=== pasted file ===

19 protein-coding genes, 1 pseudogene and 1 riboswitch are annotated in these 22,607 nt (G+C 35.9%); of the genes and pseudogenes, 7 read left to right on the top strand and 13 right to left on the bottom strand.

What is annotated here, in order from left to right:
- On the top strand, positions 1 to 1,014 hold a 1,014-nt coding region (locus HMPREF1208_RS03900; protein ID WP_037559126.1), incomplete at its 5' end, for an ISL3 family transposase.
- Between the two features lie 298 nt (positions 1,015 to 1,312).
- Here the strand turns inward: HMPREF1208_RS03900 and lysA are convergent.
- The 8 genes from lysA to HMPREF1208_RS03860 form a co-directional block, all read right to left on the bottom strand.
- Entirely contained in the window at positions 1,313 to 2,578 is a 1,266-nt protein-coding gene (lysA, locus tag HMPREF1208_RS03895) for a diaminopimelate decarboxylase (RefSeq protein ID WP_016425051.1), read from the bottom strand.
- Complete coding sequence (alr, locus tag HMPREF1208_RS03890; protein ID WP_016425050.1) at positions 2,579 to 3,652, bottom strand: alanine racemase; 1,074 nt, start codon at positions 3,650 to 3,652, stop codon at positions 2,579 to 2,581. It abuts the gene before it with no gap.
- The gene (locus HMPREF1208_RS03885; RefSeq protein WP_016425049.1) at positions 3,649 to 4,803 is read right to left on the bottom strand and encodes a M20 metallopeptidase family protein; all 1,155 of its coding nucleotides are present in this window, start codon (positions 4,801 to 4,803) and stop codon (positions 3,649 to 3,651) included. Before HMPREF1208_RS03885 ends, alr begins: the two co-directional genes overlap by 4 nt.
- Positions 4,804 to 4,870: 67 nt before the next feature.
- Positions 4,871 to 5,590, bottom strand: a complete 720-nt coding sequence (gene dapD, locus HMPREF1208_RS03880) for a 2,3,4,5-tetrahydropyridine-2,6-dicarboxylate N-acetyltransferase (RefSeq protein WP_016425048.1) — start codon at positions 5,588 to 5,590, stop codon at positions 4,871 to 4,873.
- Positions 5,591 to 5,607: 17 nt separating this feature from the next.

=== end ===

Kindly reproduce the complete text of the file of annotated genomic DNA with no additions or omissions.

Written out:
19 protein-coding genes, 1 pseudogene and 1 riboswitch are annotated in these 22,607 nt (G+C 35.9%); of the genes and pseudogenes, 7 read left to right on the top strand and 13 right to left on the bottom strand.

What is annotated here, in order from left to right:
- On the top strand, positions 1 to 1,014 hold a 1,014-nt coding region (locus HMPREF1208_RS03900; protein ID WP_037559126.1), incomplete at its 5' end, for an ISL3 family transposase.
- Between the two features lie 298 nt (positions 1,015 to 1,312).
- Here the strand turns inward: HMPREF1208_RS03900 and lysA are convergent.
- The 8 genes from lysA to HMPREF1208_RS03860 form a co-directional block, all read right to left on the bottom strand.
- Entirely contained in the window at positions 1,313 to 2,578 is a 1,266-nt protein-coding gene (lysA, locus tag HMPREF1208_RS03895) for a diaminopimelate decarboxylase (RefSeq protein ID WP_016425051.1), read from the bottom strand.
- Complete coding sequence (alr, locus tag HMPREF1208_RS03890; protein ID WP_016425050.1) at positions 2,579 to 3,652, bottom strand: alanine racemase; 1,074 nt, start codon at positions 3,650 to 3,652, stop codon at positions 2,579 to 2,581. It abuts the gene before it with no gap.
- The gene (locus HMPREF1208_RS03885; RefSeq protein WP_016425049.1) at positions 3,649 to 4,803 is read right to left on the bottom strand and encodes a M20 metallopeptidase family protein; all 1,155 of its coding nucleotides are present in this window, start codon (positions 4,801 to 4,803) and stop codon (positions 3,649 to 3,651) included. Before HMPREF1208_RS03885 ends, alr begins: the two co-directional genes overlap by 4 nt.
- Positions 4,804 to 4,870: 67 nt before the next feature.
- Positions 4,871 to 5,590, bottom strand: a complete 720-nt coding sequence (gene dapD, locus HMPREF1208_RS03880) for a 2,3,4,5-tetrahydropyridine-2,6-dicarboxylate N-acetyltransferase (RefSeq protein WP_016425048.1) — start codon at positions 5,588 to 5,590, stop codon at positions 4,871 to 4,873.
- Positions 5,591 to 5,607: 17 nt separating this feature from the next.